FOIA Request Reveals FEMA’s Egregious Million Dollar Spending On A Floating Hotel … As Hurricane Victims Suffered

By Aaron Kesel

A FOIA request tipped off to Activist Post revealed a $74.7 million contract with Carnival Corporation, a cruise liner to host aid workers and first responders in the U.S. Virgin Islands on a “floatable hotel” after hurricanes Irma and Maria last year. Meanwhile, reported in the same week, a Harvard study revealed the death toll after hurricane Maria in Puerto Rico was almost 5,000 people.

The company failed to host less than half the workers it agreed to and was paid far more money during the contract than the victims of the storm were given to rebuild their houses.

According to a report from WLRN:

As outlined in the contract, the company was to house 2,056 FEMA workers and other first responders for the length of the contract. The average number of nightly passengers for the contract window was only 799.5.

Taxpayers footed the cruise ship bill to a tune of $834 per person per night, equal to a rate of $5,959 per person per week, according to a spreadsheet of the daily passenger count and the contract itself, obtained from Freedom of Information Act requests.

Further, the ship only hosted the contracted number of people for a single day over the 112-day span of the agreement. That date was October 29, 2017, when the ship hosted 2,078 guests, according to WLRN.

The contract allowed the U.S. federal government 230,272 total stays onboard the ship, while the ship only hosted 89,545 stays. The agreement between FEMA and the company stated that Carnival must take care of three meals per day for each of its guests aboard its ship.

According to congressional testimony given by FEMA Federal Coordinating Officer William Vogel in March, the amount of money spent by FEMA on the half-empty cruise liner was initially more than the total dollars that were “disbursed directly to the U.S. Virgin Islands survivors to help them get back on their feet.” As of March 1st, FEMA had given an estimated $70 million directly to survivors. The Carnival contract ended on February 3rd, and it wasn’t until a whole entire month and a half later that FEMA dollars were dispensed to the suffering victims to catch up with the million dollar contract deal.

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The author of the report goes on to show infamous ridiculous government overspending and grossly inflated prices by showing a price comparison to Priceline and CruiseCheap.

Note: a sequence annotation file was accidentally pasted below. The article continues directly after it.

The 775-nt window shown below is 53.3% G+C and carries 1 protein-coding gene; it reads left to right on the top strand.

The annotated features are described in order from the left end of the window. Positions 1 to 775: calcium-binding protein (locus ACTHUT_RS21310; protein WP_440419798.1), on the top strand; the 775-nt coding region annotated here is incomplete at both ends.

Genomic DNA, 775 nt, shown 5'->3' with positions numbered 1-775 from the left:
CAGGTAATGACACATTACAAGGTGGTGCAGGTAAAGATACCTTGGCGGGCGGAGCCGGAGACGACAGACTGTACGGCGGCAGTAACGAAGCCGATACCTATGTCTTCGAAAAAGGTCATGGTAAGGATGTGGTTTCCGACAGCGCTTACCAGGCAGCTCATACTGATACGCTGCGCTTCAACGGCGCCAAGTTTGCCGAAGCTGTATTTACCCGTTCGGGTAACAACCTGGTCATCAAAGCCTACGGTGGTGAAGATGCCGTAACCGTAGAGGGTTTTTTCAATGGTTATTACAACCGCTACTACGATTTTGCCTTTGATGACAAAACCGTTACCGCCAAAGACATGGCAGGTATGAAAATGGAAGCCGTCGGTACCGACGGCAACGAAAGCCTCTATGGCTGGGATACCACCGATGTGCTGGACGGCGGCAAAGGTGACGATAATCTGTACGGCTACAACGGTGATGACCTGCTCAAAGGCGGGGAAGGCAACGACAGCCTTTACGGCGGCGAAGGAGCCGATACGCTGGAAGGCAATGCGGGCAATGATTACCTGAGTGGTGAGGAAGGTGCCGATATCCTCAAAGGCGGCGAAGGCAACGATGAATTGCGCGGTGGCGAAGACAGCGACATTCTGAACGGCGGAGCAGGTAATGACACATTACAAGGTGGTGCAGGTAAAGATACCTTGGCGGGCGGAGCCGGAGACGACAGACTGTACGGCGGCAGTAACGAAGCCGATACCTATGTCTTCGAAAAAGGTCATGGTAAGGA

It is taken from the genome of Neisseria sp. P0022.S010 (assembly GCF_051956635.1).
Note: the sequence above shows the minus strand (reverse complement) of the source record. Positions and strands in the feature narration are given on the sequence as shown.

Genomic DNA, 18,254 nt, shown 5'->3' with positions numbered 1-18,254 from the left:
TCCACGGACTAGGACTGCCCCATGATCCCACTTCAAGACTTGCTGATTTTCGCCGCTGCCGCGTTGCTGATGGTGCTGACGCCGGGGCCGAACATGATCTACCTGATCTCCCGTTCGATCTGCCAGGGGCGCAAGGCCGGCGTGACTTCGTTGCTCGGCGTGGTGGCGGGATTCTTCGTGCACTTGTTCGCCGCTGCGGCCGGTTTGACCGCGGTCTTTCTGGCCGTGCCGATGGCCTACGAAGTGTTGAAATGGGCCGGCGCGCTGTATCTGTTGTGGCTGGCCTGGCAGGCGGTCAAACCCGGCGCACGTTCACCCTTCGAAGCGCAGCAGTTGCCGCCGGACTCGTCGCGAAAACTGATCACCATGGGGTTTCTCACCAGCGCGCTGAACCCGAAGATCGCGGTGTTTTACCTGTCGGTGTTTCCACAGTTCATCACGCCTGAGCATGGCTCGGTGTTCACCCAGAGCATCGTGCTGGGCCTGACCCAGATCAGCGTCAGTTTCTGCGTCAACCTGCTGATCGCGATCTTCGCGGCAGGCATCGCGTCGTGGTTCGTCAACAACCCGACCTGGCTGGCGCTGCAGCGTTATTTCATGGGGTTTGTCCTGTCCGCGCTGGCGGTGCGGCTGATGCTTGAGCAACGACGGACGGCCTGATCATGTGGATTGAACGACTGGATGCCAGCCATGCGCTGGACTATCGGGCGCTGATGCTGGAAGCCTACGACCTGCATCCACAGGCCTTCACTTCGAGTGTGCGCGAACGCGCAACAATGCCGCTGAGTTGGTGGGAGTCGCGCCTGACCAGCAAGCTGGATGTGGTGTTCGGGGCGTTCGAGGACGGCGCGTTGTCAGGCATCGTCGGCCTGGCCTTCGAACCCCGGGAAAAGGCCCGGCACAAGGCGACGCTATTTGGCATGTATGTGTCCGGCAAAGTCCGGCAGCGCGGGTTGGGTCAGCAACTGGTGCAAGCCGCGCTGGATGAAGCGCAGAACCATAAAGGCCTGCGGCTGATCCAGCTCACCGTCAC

The ship was docked in St. Croix throughout the four-month period. For comparison, the market rate for a vacation on the Fascination while the ship is actively moving between ports is between about $370 and about $1,200 per person per week, according to Priceline and CruiseCheap.com. Those numbers are based on double occupancy, but even if doubled would still be considerably cheaper than the rate FEMA paid.

Outrageous overspending is something that has been known about in government for a long time, made famous with the knowledge of the existence of $37 screws, a $7,622 coffee maker, $640 toilet seats in jets, as LA Times reported in 1986.

The public was so outraged over the high prices on parts that both chambers of Congress passed an unprecedented one-year defense budget freeze in the mid-1980s, in the middle of the Cold War, and under President Ronald Reagan, Truthout reported.

That investigation revealed that overpriced hammers and coffee brewers were priced by the same bloated formulas used for purchasing weapons. As Air Force whistleblower Ernest Fitzgerald said at the time, “Those Air Forces planes you see flying in the sky are actually overpriced spare parts flying in close formation.”

Well, in this case, those cruise liners you see used for storm relief? They are actually overpriced floating hotels that FEMA utilized, paying more to the company for their occupancy than to the deserving victims.

Not only does this further expose waste of taxpayer funds, but it shows that priorities aren’t in order if a cruise liner is being paid to host aid workers and doesn’t fulfill its contract and receives more money than the victims of a storm those workers were sent to help. In other words, your tax dollars went not to helping the relief of victims affected by a hurricane but a cruise liner and its stockholders. Ahhh America…

H/T: MassPrivateI

Aaron Kesel writes for Activist Post. Support us at Patreon. Follow us on Facebook, Twitter, Steemit, and BitChute. Ready for solutions? Subscribe to our premium newsletter Counter Markets.

Image credit: The Anti-Media


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